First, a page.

Friday, April 8, 2011

Pandora Caught Sending Personal User Information to Ad Servers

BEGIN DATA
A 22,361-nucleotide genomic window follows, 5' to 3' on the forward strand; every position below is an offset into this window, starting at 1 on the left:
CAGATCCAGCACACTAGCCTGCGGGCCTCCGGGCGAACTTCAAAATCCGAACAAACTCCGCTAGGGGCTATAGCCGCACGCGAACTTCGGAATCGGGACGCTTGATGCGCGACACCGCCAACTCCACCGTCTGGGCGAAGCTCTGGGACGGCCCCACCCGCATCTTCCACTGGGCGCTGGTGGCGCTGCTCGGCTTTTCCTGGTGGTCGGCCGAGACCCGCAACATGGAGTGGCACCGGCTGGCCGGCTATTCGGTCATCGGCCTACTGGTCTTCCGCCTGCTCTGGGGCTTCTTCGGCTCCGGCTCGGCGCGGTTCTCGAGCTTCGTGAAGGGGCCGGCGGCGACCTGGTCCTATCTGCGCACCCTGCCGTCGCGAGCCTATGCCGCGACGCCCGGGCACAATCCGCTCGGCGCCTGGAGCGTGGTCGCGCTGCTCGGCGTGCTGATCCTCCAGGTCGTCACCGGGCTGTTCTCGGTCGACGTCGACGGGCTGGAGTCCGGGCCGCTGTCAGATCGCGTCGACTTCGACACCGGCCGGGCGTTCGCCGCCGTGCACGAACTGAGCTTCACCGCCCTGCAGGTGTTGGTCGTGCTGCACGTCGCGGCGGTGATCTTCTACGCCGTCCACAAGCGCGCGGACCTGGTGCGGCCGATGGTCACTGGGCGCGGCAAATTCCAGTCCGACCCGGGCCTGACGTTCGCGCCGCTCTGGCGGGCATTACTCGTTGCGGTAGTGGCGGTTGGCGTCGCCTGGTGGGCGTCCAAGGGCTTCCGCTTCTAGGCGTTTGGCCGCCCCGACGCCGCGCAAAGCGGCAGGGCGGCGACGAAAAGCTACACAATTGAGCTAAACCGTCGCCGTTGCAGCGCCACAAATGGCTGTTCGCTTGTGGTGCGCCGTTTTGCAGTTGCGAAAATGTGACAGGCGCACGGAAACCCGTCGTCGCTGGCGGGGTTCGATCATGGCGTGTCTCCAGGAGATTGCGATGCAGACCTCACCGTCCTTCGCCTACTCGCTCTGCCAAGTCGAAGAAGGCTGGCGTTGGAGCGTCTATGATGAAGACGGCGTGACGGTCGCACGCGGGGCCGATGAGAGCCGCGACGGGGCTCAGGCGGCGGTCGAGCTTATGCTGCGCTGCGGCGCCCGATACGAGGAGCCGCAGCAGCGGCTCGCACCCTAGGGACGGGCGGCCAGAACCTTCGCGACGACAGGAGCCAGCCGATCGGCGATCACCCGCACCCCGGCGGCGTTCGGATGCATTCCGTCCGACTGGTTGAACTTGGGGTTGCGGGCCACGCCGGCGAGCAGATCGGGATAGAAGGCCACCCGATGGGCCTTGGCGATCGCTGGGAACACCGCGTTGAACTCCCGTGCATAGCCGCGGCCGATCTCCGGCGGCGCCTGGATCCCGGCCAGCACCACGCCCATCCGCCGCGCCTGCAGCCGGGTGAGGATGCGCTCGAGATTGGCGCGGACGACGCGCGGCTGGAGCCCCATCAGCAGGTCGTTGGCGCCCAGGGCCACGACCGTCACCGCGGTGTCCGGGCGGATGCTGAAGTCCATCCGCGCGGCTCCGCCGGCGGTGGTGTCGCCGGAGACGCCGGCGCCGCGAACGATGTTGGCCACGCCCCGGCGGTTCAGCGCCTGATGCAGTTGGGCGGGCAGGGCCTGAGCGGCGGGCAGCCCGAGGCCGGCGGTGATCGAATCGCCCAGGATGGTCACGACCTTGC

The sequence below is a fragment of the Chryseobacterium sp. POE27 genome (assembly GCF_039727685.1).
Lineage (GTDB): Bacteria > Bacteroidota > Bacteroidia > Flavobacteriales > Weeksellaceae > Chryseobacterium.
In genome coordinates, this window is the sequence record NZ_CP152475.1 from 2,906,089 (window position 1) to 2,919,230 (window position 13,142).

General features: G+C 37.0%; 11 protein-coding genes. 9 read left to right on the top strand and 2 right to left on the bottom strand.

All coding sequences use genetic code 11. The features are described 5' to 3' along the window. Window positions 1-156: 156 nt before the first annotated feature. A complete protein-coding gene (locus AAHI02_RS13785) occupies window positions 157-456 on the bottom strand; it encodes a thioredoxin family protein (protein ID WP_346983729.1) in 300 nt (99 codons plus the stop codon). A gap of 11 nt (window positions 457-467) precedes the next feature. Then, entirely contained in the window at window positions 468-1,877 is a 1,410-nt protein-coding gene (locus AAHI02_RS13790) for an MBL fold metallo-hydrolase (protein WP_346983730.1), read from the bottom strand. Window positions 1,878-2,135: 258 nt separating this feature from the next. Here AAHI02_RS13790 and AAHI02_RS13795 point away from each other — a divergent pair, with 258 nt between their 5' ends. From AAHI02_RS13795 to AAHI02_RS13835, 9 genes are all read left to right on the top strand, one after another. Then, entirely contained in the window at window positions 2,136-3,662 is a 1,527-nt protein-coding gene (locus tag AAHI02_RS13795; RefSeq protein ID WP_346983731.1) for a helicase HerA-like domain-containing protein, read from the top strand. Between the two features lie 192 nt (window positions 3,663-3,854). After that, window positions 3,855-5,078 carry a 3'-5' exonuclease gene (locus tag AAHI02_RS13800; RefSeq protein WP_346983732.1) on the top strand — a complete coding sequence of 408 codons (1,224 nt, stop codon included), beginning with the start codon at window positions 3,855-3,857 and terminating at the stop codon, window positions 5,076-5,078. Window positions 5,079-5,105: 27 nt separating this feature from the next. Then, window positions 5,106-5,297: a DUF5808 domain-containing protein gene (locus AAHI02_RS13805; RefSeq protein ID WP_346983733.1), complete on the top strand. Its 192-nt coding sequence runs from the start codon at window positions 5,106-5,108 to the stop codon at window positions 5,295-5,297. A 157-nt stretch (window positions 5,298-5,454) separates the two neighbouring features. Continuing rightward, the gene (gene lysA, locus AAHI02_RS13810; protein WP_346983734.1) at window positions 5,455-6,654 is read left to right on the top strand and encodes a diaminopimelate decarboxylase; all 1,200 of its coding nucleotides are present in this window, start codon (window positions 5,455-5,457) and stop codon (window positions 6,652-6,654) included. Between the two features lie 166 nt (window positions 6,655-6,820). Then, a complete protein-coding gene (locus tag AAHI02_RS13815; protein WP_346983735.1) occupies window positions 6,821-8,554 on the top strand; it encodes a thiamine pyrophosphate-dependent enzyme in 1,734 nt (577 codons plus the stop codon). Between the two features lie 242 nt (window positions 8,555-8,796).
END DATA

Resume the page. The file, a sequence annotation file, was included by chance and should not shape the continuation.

Pandora AppIf you are constantly working on the go, you definitely value your breaks. One thing a lot of people like to have with them when they are always on the go is music and no other service is quite as popular as Pandora. Now we all know that the Pandora app sends a ton of personal information to third party developers according to an analysis by Veracode. Well, Veracode decided to do a follow-up on their news that Pandora, as well as a lot of other mobile app makers, was being investigated by a federal grand jury and found that information, such as birth date, gender, Android ID and GPS information, was being sent to a plethora of advertising companies. Pandora recently revealed that they had been subpoenaed by a federal grand jury to produce documents about their user data collection practices on Android and iOS devices. Pandora also stated that they believe the subpoena is part of an industry-wide investigation into popular applications on Android and iOS devices. The Wall Street Journal didn't waste any time following up on this news and reported that the purpose of the investigation is to find out whether or not app makers fully describe to users the kinds of information they obtain from them and exactly why they need it. Veracode decided to dig deeply into the Pandora Android app to see just what data might be transmitted. Veracode's analysis stated that Pandora's app seems to be integrated with five separate ad libraries that included AdMarvel, AdMob, comScore (SecureStudies), Google.Ads and Medialets. Veracode verified that the AdMob library accessed a user's GPS information as well as various other data about the application itself like package name and version info. That is all pretty low level but Veracode said that there are other references which appear to transmit your birthday, gender and postal code. In addition to that, the app also appears to send your Android ID and seems to continually access your GPS location for updates. According to a blog post by Veracode, "The analysis into the remaining libraries resulted in even more of the same.The SecureStudies library accesses the android_id and directly sends a hash of the data to while the Medialets library accesses the device's GPS location, bearing, altitude, android_id, connection status, network information, device brand, model, release revision and current IP address." Pandora has argued that they need this type of user information in order to continue delivering personalized music streams. However, the analysis from Veracode shows that Pandora is not simply collecting that information for itself. They are also using it for advertising purposes. If the grand jury comes to the same conclusion as Veracode, then Pandora, as well as a whole host of other app makers, could be facing some pretty serious legal difficulties. "Your personal information is being transmitted to advertising agencies in mass quantities," according to Veracode. "In isolation some of this data is uninteresting, but when compiled into a single unifying picture, it can provide significant insight into a person's life... When all that is placed into a single basket, it's pretty easy to determine who someone is, what they do for a living, who they associate with and any number of other traits about them. I don't know about you, but that feels a little Orwellian to me." If all this is true then Pandora and other app makers will have some serious explaining to do. I, for one, do not want any kind of personal information like that being slung around carelessly to advertisers. Who knows, if advertisers can get it that easily, then what stops an identity thief from getting it? Source: ars technica - Pandora sends users' GPS, sex, birthdate, other data to ad servers

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